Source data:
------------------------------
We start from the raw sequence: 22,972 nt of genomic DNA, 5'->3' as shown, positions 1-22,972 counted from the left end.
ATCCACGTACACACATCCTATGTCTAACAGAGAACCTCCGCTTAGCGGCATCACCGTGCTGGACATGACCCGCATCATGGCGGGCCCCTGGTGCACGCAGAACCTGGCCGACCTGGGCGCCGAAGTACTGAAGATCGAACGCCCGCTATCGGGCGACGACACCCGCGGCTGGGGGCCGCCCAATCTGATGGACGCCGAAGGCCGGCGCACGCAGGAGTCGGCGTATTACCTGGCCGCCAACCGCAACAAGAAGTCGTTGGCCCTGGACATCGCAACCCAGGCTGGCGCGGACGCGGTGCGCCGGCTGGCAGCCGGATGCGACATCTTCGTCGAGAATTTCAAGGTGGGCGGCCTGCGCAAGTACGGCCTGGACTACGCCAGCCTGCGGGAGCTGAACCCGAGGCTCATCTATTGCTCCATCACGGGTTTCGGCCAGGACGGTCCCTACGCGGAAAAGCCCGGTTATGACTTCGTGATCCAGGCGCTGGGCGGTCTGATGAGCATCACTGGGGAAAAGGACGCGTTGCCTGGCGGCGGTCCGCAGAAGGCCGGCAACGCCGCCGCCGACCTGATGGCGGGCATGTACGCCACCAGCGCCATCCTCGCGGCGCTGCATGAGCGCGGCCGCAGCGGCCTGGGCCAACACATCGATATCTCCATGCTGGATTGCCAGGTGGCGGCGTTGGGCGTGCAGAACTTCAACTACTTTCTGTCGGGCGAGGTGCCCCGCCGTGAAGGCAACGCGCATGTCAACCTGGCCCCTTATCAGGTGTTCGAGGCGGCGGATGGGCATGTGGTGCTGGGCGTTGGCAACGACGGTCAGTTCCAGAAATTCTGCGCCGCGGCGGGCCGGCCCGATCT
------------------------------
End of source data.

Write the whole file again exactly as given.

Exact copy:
We start from the raw sequence: 22,972 nt of genomic DNA, 5'->3' as shown, positions 1-22,972 counted from the left end.
ATCCACGTACACACATCCTATGTCTAACAGAGAACCTCCGCTTAGCGGCATCACCGTGCTGGACATGACCCGCATCATGGCGGGCCCCTGGTGCACGCAGAACCTGGCCGACCTGGGCGCCGAAGTACTGAAGATCGAACGCCCGCTATCGGGCGACGACACCCGCGGCTGGGGGCCGCCCAATCTGATGGACGCCGAAGGCCGGCGCACGCAGGAGTCGGCGTATTACCTGGCCGCCAACCGCAACAAGAAGTCGTTGGCCCTGGACATCGCAACCCAGGCTGGCGCGGACGCGGTGCGCCGGCTGGCAGCCGGATGCGACATCTTCGTCGAGAATTTCAAGGTGGGCGGCCTGCGCAAGTACGGCCTGGACTACGCCAGCCTGCGGGAGCTGAACCCGAGGCTCATCTATTGCTCCATCACGGGTTTCGGCCAGGACGGTCCCTACGCGGAAAAGCCCGGTTATGACTTCGTGATCCAGGCGCTGGGCGGTCTGATGAGCATCACTGGGGAAAAGGACGCGTTGCCTGGCGGCGGTCCGCAGAAGGCCGGCAACGCCGCCGCCGACCTGATGGCGGGCATGTACGCCACCAGCGCCATCCTCGCGGCGCTGCATGAGCGCGGCCGCAGCGGCCTGGGCCAACACATCGATATCTCCATGCTGGATTGCCAGGTGGCGGCGTTGGGCGTGCAGAACTTCAACTACTTTCTGTCGGGCGAGGTGCCCCGCCGTGAAGGCAACGCGCATGTCAACCTGGCCCCTTATCAGGTGTTCGAGGCGGCGGATGGGCATGTGGTGCTGGGCGTTGGCAACGACGGTCAGTTCCAGAAATTCTGCGCCGCGGCGGGCCGGCCCGATCT